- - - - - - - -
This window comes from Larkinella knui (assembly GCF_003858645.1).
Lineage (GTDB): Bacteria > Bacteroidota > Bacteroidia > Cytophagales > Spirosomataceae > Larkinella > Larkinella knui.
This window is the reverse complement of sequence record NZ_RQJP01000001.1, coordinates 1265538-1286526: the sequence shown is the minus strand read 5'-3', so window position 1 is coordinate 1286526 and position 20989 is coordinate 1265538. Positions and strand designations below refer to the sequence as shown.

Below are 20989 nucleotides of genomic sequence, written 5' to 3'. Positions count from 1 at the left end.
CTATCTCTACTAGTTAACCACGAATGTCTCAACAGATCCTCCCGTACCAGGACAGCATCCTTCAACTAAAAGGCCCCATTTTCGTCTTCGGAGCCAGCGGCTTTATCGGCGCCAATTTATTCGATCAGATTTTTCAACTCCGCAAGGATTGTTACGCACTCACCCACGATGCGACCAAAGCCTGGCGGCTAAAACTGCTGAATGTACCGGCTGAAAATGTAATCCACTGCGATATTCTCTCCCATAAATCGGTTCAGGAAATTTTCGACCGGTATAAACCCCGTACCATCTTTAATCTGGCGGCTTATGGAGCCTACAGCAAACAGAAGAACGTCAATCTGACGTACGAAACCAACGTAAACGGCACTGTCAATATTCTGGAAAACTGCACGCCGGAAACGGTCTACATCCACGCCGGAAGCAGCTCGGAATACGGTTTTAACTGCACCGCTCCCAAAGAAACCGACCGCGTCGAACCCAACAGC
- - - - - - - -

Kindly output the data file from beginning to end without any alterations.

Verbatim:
This window comes from Larkinella knui (assembly GCF_003858645.1).
Lineage (GTDB): Bacteria > Bacteroidota > Bacteroidia > Cytophagales > Spirosomataceae > Larkinella > Larkinella knui.
This window is the reverse complement of sequence record NZ_RQJP01000001.1, coordinates 1265538-1286526: the sequence shown is the minus strand read 5'-3', so window position 1 is coordinate 1286526 and position 20989 is coordinate 1265538. Positions and strand designations below refer to the sequence as shown.

Below are 20989 nucleotides of genomic sequence, written 5' to 3'. Positions count from 1 at the left end.
CTATCTCTACTAGTTAACCACGAATGTCTCAACAGATCCTCCCGTACCAGGACAGCATCCTTCAACTAAAAGGCCCCATTTTCGTCTTCGGAGCCAGCGGCTTTATCGGCGCCAATTTATTCGATCAGATTTTTCAACTCCGCAAGGATTGTTACGCACTCACCCACGATGCGACCAAAGCCTGGCGGCTAAAACTGCTGAATGTACCGGCTGAAAATGTAATCCACTGCGATATTCTCTCCCATAAATCGGTTCAGGAAATTTTCGACCGGTATAAACCCCGTACCATCTTTAATCTGGCGGCTTATGGAGCCTACAGCAAACAGAAGAACGTCAATCTGACGTACGAAACCAACGTAAACGGCACTGTCAATATTCTGGAAAACTGCACGCCGGAAACGGTCTACATCCACGCCGGAAGCAGCTCGGAATACGGTTTTAACTGCACCGCTCCCAAAGAAACCGACCGCGTCGAACCCAACAGC